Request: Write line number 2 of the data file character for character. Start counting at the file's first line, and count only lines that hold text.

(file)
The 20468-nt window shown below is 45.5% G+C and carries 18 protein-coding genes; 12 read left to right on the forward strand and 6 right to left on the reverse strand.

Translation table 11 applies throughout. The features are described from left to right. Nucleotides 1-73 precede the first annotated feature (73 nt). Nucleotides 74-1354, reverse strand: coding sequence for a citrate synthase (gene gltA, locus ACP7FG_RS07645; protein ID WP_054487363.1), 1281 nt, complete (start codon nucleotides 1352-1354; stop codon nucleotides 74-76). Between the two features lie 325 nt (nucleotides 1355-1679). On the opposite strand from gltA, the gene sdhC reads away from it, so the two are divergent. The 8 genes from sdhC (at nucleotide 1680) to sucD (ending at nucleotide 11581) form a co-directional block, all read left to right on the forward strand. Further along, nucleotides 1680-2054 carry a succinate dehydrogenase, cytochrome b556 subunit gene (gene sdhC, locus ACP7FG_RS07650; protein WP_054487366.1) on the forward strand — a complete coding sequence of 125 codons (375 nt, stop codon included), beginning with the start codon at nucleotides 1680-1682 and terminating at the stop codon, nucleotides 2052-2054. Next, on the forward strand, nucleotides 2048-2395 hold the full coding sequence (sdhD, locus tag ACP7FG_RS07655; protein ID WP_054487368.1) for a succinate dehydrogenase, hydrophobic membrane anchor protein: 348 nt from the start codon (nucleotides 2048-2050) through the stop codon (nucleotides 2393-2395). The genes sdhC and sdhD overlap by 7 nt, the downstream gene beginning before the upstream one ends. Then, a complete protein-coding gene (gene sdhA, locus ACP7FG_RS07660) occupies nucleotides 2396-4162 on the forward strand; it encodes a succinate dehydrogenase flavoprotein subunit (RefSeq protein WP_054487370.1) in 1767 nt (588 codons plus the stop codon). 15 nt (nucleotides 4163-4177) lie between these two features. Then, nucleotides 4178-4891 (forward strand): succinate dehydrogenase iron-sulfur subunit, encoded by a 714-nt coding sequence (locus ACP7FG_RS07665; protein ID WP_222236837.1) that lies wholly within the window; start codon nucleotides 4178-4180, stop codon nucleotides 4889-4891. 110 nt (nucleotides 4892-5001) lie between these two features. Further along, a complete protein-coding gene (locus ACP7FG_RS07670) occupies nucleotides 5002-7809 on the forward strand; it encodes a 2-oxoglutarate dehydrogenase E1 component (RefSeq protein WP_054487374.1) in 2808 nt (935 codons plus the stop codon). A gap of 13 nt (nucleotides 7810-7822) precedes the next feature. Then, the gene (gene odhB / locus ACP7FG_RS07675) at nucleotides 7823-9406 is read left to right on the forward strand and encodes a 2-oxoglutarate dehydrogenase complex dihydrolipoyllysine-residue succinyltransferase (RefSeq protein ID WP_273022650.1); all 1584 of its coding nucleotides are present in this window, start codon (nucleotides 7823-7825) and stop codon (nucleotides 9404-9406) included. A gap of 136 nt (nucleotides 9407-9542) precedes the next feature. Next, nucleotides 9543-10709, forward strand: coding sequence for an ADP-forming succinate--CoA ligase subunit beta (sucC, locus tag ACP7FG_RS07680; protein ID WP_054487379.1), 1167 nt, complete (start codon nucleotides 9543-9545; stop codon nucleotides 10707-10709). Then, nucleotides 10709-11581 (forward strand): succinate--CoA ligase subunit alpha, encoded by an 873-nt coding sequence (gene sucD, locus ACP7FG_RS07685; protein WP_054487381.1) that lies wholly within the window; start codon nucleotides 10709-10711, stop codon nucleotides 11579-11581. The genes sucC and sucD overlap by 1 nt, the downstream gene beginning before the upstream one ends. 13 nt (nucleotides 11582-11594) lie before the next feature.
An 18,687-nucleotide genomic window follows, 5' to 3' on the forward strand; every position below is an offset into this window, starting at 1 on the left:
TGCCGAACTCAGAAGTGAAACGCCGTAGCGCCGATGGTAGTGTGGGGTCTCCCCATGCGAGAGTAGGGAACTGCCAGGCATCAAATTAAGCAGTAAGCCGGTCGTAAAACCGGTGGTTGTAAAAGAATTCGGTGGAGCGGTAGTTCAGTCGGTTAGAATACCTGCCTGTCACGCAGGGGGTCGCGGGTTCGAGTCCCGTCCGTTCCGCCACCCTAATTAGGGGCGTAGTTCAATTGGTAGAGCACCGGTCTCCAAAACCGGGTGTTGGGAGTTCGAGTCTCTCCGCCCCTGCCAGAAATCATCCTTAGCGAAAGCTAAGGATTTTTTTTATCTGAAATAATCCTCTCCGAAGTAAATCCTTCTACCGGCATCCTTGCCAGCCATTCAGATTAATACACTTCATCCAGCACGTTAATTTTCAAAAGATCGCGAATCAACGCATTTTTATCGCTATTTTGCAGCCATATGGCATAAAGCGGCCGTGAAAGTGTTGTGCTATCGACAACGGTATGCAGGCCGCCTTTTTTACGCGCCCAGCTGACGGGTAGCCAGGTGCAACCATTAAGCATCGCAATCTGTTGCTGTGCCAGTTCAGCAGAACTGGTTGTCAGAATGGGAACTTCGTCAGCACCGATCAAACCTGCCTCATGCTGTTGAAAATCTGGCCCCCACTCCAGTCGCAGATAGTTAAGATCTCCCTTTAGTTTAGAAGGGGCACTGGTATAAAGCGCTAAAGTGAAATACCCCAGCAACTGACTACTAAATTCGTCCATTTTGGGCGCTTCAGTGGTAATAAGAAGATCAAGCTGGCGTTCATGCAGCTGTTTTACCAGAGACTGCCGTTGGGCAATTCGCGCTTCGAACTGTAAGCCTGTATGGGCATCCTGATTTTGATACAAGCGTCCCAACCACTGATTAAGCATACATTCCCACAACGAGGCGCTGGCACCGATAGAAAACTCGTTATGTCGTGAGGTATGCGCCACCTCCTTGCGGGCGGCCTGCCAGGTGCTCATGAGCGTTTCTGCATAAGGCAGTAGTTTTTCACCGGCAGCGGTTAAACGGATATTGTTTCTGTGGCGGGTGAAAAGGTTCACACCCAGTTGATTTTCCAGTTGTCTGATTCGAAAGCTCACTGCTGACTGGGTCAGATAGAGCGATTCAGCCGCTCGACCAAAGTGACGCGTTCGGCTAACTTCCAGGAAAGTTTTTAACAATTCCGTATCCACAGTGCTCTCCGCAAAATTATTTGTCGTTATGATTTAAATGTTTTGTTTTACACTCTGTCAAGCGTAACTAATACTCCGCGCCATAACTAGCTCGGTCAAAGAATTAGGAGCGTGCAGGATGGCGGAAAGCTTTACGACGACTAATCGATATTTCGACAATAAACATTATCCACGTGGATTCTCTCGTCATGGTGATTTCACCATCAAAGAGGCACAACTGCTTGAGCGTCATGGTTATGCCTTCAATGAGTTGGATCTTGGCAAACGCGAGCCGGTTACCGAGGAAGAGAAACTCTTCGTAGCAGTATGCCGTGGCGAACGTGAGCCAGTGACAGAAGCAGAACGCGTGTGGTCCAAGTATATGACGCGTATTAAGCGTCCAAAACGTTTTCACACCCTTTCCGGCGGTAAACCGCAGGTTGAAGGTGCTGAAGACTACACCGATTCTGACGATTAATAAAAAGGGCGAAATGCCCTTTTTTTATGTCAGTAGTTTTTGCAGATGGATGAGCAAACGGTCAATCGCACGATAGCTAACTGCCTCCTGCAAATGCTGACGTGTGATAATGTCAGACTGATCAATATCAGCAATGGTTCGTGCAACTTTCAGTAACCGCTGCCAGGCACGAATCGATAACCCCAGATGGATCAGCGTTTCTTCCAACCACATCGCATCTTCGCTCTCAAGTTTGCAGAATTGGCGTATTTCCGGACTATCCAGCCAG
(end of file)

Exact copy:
Translation table 11 applies throughout. The features are described from left to right. Nucleotides 1-73 precede the first annotated feature (73 nt). Nucleotides 74-1354, reverse strand: coding sequence for a citrate synthase (gene gltA, locus ACP7FG_RS07645; protein ID WP_054487363.1), 1281 nt, complete (start codon nucleotides 1352-1354; stop codon nucleotides 74-76). Between the two features lie 325 nt (nucleotides 1355-1679). On the opposite strand from gltA, the gene sdhC reads away from it, so the two are divergent. The 8 genes from sdhC (at nucleotide 1680) to sucD (ending at nucleotide 11581) form a co-directional block, all read left to right on the forward strand. Further along, nucleotides 1680-2054 carry a succinate dehydrogenase, cytochrome b556 subunit gene (gene sdhC, locus ACP7FG_RS07650; protein WP_054487366.1) on the forward strand — a complete coding sequence of 125 codons (375 nt, stop codon included), beginning with the start codon at nucleotides 1680-1682 and terminating at the stop codon, nucleotides 2052-2054. Next, on the forward strand, nucleotides 2048-2395 hold the full coding sequence (sdhD, locus tag ACP7FG_RS07655; protein ID WP_054487368.1) for a succinate dehydrogenase, hydrophobic membrane anchor protein: 348 nt from the start codon (nucleotides 2048-2050) through the stop codon (nucleotides 2393-2395). The genes sdhC and sdhD overlap by 7 nt, the downstream gene beginning before the upstream one ends. Then, a complete protein-coding gene (gene sdhA, locus ACP7FG_RS07660) occupies nucleotides 2396-4162 on the forward strand; it encodes a succinate dehydrogenase flavoprotein subunit (RefSeq protein WP_054487370.1) in 1767 nt (588 codons plus the stop codon). 15 nt (nucleotides 4163-4177) lie between these two features. Then, nucleotides 4178-4891 (forward strand): succinate dehydrogenase iron-sulfur subunit, encoded by a 714-nt coding sequence (locus ACP7FG_RS07665; protein ID WP_222236837.1) that lies wholly within the window; start codon nucleotides 4178-4180, stop codon nucleotides 4889-4891. 110 nt (nucleotides 4892-5001) lie between these two features. Further along, a complete protein-coding gene (locus ACP7FG_RS07670) occupies nucleotides 5002-7809 on the forward strand; it encodes a 2-oxoglutarate dehydrogenase E1 component (RefSeq protein WP_054487374.1) in 2808 nt (935 codons plus the stop codon). A gap of 13 nt (nucleotides 7810-7822) precedes the next feature. Then, the gene (gene odhB / locus ACP7FG_RS07675) at nucleotides 7823-9406 is read left to right on the forward strand and encodes a 2-oxoglutarate dehydrogenase complex dihydrolipoyllysine-residue succinyltransferase (RefSeq protein ID WP_273022650.1); all 1584 of its coding nucleotides are present in this window, start codon (nucleotides 7823-7825) and stop codon (nucleotides 9404-9406) included. A gap of 136 nt (nucleotides 9407-9542) precedes the next feature. Next, nucleotides 9543-10709, forward strand: coding sequence for an ADP-forming succinate--CoA ligase subunit beta (sucC, locus tag ACP7FG_RS07680; protein ID WP_054487379.1), 1167 nt, complete (start codon nucleotides 9543-9545; stop codon nucleotides 10707-10709). Then, nucleotides 10709-11581 (forward strand): succinate--CoA ligase subunit alpha, encoded by an 873-nt coding sequence (gene sucD, locus ACP7FG_RS07685; protein WP_054487381.1) that lies wholly within the window; start codon nucleotides 10709-10711, stop codon nucleotides 11579-11581. The genes sucC and sucD overlap by 1 nt, the downstream gene beginning before the upstream one ends. 13 nt (nucleotides 11582-11594) lie before the next feature.